Training can be divided into an educational component and a practice or skill-building component. Often in traditional classroom training, there is a lecture explaining concepts and methods followed by exercises or homework designed to build understanding and skills. In an algebra class, a lecture on factoring polynomials is the educational component, and the exercises consist of practicing factoring them, and hopefully building skills. If a lot of information is provided to the learner during the lecture without an opportunity to develop an understanding and skills, learners will often become confused and not learn much. This is typical of what happens when the presentation of educational material is long and doesn’t include practice components.
Often, classroom time is limited. As a result, the trainer uses all the time to provide information, and allocates little or no time for in-class skill-building exercises. I once gave a two-day short course on basic statistical methods in a class where all the time was needed for lecture to complete the advertised course. Examples were used to motivate each topic. I would present a relevant problem and lead the class through the obvious parts until we needed new educational material to solve it. Then, the new content was presented. However, the students were completely confused before the end of the first day. There was a lot of information presented with no time for the students to digest any of it on their own. They sat passively listening to my lecture. I gave the identical class over a semester with assigned homework and again built the lecture around examples to motivate the learners. I provided support where it was needed. The in-class exercises coupled with homework helped the students to learn. In fact, they did well, with over half receiving A’s during the 28 years I taught the class.
E-learning is self-paced and, therefore, can have an advantage over classroom training. Since trainers are not involved, short educational components can be punctuated with relevant exercises. For example, my statistical methods class could be taught online in short segments with exercises after each segment. People wanting to learn HTML can purchase training from the Code Academy. They do an excellent job of presenting short sections of online text followed by skill-building exercises, while also providing interactive help if learners are struggling to apply the concepts.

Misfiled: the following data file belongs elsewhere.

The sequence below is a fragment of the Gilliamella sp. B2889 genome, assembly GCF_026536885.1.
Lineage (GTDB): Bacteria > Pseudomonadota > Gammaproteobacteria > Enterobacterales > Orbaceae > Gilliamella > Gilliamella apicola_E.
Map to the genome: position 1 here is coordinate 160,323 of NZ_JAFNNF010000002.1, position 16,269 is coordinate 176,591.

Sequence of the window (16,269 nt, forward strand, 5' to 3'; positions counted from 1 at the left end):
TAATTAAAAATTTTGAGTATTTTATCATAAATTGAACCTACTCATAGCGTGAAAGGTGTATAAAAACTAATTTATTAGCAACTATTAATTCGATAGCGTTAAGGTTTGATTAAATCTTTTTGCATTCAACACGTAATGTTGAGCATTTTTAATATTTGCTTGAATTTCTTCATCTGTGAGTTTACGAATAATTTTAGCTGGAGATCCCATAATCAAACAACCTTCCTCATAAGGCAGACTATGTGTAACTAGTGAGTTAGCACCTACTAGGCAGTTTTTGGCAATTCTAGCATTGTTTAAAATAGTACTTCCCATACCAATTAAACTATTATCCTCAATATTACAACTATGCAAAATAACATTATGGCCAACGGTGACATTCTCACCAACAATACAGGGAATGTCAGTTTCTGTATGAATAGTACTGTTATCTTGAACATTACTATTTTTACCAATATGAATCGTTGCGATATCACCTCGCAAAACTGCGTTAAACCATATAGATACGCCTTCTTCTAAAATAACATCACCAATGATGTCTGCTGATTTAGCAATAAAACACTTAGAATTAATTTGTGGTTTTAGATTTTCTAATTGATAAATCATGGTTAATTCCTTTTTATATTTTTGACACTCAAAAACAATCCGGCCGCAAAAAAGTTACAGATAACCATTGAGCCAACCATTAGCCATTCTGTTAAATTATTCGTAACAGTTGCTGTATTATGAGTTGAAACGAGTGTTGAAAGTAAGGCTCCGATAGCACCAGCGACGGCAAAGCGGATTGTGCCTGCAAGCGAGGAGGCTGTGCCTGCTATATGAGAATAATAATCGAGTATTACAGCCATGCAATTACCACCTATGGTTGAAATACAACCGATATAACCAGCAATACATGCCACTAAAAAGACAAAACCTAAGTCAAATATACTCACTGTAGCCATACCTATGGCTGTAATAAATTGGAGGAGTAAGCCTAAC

Teaching communications skills provides an excellent example of the need for skill-building exercises. Sales, job coaching, and drug counseling are examples of communication skills often taught, with most of the time being used for lecture. The need to practice these skills is clear. So often role-plays are used, with students acting as role-players. Once again, e-learning can have an advantage. SIMmersion provides both the educational components and role-playing practice. The educational component is punctuated with examples and videos. It is designed so that each educational topic discussed is “stand-alone” so learners can jump to the topic of interest at any time. The skill-building component consists of virtual role-plays. During the practice sessions, the learner has a coach supporting everything they do. At any time, learners can return to the relevant e-learning component and easily find any needed information. The role-players behave differently during each practice session, providing learners a different opportunity to practice applying the concepts covered in the educational component. They can practice until the skills needed are mastered.
To summarize, e-learning has the advantage of being able to provide a timely and balanced mix of educational material and skill-building practice. Each component of the educational material should be digestible with one “swallow” and the practice component needs to exercise that educational material. Additionally, multiple feedback strategies should be incorporated to provide additional support during the exercise to help students who are struggling to apply the concepts.